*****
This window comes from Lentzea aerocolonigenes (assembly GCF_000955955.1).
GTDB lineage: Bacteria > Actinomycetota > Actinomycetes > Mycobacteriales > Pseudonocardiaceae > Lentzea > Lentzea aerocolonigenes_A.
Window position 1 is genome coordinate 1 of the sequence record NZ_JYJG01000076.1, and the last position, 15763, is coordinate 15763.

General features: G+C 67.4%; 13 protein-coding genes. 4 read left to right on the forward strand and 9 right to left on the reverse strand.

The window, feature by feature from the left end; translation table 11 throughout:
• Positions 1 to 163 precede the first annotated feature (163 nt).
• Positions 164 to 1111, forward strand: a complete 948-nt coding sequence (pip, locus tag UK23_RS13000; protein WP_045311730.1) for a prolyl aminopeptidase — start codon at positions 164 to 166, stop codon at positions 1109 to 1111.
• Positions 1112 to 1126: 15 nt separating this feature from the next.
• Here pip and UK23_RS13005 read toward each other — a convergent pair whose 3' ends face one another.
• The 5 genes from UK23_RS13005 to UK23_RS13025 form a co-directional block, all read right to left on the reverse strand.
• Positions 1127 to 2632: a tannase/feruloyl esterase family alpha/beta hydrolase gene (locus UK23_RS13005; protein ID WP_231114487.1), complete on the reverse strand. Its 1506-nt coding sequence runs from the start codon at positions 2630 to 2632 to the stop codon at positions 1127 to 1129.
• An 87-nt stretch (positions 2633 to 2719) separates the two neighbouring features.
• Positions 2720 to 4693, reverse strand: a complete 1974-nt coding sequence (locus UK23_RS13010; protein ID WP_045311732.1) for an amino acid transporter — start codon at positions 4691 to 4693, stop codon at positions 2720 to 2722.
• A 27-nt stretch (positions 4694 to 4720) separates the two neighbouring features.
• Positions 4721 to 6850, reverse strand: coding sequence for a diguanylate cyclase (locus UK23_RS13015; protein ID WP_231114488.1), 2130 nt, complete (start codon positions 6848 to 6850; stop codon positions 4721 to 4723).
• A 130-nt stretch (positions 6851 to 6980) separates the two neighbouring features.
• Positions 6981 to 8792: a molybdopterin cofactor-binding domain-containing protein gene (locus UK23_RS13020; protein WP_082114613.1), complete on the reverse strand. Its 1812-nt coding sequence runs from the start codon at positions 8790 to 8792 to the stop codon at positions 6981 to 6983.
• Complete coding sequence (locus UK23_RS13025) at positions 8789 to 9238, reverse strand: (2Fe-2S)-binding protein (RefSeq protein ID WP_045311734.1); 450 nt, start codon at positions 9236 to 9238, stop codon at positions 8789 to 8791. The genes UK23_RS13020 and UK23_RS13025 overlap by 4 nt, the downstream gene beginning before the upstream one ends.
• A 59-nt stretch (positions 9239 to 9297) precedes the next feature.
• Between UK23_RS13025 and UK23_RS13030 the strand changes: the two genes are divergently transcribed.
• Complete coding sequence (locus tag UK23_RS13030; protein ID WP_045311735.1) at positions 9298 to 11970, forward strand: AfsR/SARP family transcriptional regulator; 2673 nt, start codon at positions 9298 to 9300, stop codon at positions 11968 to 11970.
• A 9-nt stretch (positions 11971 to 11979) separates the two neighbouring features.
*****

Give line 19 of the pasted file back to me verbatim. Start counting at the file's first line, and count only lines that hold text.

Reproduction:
• A 59-nt stretch (positions 9239 to 9297) precedes the next feature.